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3,500 Comments Later, Racist Conservatives Apparently Don't Like Jamie Foxx and Django Very Much


It would appear that  Jamie Foxx is not too popular among conservatives at the moment. As the star in Quentin Tarantino's upcoming speculative history film Django, where he plays a slave turned bounty hunter who gets to render justice out to the white people who wronged him and his family, Foxx is now an object of rage for white conservative victimologists, and those obsessed with "reverse racism."

While it should not be a surprise given the subject matter of the film, the intensity of the racially infused vitriol being directed at Jamie Foxx (and by extension the movie Django) following his appearance on Saturday Night Live this past weekend is nonetheless quite instructive.

There are now some  3,500 comments on the Right-wing site Newsbusters (whose story on Jamie Foxx's "racism" was promoted by the Drudge Report) where all manner of hateful utterances by white nationalists are effortlessly (and indistinguishably) co-mingled with those of "respectable" conservatives. The ease with which "respectable" conservatives can dialogue with overt bigots--and how their observations and tenor so easily overlap--is a frightening barometer for the current state of Right-wing political discourse in the Age of Obama.

The contemporary Republican Party has created a brand name for itself which is prefaced on white identity politics and white nativism. As such,  they are the country's de facto White Party. While the White Right searches for a way to broaden its base, and to become more diverse in the face of the public's rejection of their policies in the 2012 election, the contemporary conservative movement is stuck in a state of limbo, a political conundrum and malaise, that they themselves created.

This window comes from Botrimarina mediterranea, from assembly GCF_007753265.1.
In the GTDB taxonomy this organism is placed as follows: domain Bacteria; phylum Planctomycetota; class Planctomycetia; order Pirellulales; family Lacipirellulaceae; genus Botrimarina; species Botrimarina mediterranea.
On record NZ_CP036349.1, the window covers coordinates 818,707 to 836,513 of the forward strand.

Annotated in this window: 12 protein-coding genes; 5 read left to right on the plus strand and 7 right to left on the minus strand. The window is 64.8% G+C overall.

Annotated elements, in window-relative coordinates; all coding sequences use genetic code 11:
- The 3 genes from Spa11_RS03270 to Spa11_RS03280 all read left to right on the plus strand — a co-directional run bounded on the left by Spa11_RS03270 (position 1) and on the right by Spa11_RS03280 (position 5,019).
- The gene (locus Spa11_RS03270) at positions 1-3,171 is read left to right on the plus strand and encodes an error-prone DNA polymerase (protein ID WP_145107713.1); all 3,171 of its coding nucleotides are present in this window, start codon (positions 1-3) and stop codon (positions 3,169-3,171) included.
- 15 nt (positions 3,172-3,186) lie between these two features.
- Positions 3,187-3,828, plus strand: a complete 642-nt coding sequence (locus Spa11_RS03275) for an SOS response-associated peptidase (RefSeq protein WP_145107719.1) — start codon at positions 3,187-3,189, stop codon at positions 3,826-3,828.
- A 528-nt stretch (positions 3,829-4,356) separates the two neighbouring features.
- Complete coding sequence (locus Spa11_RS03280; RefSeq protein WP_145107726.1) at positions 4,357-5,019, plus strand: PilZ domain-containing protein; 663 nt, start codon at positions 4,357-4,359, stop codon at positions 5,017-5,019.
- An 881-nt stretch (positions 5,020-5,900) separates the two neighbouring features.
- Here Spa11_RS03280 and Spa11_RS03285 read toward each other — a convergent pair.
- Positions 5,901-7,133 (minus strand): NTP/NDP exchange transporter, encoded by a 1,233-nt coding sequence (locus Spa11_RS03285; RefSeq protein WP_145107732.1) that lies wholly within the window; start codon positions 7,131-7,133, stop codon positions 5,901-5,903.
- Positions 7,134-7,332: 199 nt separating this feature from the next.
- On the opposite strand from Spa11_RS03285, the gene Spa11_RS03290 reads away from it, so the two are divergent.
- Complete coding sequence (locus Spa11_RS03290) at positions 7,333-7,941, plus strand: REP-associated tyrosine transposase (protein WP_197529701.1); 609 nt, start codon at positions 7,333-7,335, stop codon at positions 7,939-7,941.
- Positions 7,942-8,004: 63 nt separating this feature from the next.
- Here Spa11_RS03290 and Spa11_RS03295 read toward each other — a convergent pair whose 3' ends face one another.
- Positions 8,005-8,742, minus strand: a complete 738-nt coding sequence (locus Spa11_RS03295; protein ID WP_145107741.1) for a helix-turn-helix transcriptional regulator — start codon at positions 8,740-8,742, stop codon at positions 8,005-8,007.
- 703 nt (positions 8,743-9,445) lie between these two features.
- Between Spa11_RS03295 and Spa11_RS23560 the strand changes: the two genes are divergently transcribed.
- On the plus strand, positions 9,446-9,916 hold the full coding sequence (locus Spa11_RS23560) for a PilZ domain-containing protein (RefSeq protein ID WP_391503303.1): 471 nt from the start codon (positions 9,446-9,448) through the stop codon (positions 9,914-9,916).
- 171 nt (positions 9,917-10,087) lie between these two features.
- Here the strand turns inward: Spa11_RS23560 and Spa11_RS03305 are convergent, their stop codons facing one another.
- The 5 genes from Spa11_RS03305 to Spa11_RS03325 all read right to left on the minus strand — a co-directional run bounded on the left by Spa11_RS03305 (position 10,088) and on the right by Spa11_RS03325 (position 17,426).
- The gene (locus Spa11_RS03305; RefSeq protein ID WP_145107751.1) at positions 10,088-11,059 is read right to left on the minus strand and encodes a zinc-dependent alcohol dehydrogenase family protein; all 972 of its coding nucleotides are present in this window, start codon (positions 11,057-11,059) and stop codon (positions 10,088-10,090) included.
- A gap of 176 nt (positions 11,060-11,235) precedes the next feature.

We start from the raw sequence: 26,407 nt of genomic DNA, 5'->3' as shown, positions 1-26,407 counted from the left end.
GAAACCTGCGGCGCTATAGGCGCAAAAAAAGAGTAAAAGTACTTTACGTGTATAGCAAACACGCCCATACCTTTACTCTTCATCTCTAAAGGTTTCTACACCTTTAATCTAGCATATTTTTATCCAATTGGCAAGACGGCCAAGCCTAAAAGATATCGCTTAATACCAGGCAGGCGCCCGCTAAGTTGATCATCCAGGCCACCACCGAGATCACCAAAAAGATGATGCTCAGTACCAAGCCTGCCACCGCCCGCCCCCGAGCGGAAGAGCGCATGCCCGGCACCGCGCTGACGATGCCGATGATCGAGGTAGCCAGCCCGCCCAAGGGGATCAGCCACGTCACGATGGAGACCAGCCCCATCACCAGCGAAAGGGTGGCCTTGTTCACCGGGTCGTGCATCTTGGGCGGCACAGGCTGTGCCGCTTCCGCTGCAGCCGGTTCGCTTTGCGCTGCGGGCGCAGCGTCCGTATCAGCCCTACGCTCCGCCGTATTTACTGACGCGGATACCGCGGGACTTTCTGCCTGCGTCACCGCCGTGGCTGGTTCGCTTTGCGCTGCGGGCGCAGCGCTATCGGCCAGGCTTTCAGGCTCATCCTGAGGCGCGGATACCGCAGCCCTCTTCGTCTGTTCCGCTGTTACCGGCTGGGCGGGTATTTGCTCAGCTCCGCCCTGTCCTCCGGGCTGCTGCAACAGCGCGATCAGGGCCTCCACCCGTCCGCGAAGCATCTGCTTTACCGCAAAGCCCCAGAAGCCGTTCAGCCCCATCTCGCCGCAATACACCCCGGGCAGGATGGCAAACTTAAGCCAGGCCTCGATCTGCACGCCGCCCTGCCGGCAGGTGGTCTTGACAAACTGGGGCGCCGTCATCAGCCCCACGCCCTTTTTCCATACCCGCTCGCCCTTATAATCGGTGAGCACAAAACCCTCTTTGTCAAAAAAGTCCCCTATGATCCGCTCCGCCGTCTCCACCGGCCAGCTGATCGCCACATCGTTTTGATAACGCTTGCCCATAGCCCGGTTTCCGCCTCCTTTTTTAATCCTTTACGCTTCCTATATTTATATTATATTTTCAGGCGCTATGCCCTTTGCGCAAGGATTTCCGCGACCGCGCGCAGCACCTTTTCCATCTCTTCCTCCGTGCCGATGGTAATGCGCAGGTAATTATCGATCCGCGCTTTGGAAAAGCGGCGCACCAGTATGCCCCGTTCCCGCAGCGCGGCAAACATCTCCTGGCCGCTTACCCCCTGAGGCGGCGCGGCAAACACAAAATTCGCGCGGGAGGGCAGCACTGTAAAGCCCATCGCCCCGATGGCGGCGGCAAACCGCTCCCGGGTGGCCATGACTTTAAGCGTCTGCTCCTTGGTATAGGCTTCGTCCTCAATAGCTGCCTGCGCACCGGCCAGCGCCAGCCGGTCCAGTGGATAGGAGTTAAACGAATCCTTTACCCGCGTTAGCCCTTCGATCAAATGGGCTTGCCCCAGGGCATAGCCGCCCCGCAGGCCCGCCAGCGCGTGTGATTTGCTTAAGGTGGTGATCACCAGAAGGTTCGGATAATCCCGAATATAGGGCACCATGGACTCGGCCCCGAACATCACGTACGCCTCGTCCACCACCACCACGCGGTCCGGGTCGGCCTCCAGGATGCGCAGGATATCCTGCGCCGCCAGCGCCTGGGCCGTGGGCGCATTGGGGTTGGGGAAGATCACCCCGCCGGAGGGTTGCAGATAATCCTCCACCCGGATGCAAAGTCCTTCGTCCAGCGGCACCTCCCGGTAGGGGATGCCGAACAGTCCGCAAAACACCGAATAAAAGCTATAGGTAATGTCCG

The Republican Party's current state of paralyzing Whiteness, and herrenvolk white identity politics, came into being over several decades.

The process began when the Republican Party incorporated the racist Dixiecrats into their electoral coalition. In that instance, the baggage of Jim and Jane Crow America became that of mainstream conservatism.

They then, with the rise of the Reagan Democrats and white hostility to the gains of the Civil Rights movement, were able to brand the Democrats as evil "liberals" who were more interested in helping the black and brown poor, and betraying America's "cultural values," than in serving the racial and class interests of "The Middle Class."

In a parallel move, the Right's spin doctors and consultants developed a language and set of cognitive cues for their base that included such phrases as "small government" and  "welfare queens." With the infamous Southern Strategy  racism and conservatism became one in the same. Here, and as seen in Romney's overtly racist campaign against President Obama, seemingly "race neutral" language was in fact a trigger for white racial resentment and hostility towards people of color by Republicans.

The Republican Party's strategy worked so well that a polarized electorate is divided up precisely by the power and appeal of such symbolism and language. In all, because of changing demographics, as well as failures of policy proposals which mated Ayn Rand libertarianism with white racism, the Republican Party has branded itself into a state of near obsolescence. The public knows exactly who and what the Tea Party GOP stands for; the majority of the American people want nothing to do with it.

Romney failed because his party's message of White identity politics was too clear. They were not dog whistles.  As I wrote about here, his appeals to white racial resentment were more aptly described as "air raid sirens." Moreover, despite his denials about the role of racism in his campaign strategy, White Nationalists heard Romney's appeals to White identity politics crystal clear.

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